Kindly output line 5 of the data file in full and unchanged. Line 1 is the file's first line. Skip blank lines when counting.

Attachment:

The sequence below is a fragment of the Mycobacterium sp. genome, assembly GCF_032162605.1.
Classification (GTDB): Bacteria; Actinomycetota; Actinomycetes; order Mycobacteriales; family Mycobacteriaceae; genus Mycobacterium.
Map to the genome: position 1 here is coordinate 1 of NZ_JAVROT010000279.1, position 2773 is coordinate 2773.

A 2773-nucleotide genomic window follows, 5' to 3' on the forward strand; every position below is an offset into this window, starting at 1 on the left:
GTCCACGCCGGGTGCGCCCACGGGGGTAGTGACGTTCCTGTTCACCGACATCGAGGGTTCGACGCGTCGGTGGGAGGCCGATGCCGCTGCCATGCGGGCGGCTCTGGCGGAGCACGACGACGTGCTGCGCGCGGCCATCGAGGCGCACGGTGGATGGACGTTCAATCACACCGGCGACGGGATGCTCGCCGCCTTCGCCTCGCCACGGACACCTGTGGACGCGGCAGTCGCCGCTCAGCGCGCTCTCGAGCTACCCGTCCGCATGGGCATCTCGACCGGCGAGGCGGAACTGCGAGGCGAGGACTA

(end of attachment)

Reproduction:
GTCCACGCCGGGTGCGCCCACGGGGGTAGTGACGTTCCTGTTCACCGACATCGAGGGTTCGACGCGTCGGTGGGAGGCCGATGCCGCTGCCATGCGGGCGGCTCTGGCGGAGCACGACGACGTGCTGCGCGCGGCCATCGAGGCGCACGGTGGATGGACGTTCAATCACACCGGCGACGGGATGCTCGCCGCCTTCGCCTCGCCACGGACACCTGTGGACGCGGCAGTCGCCGCTCAGCGCGCTCTCGAGCTACCCGTCCGCATGGGCATCTCGACCGGCGAGGCGGAACTGCGAGGCGAGGACTA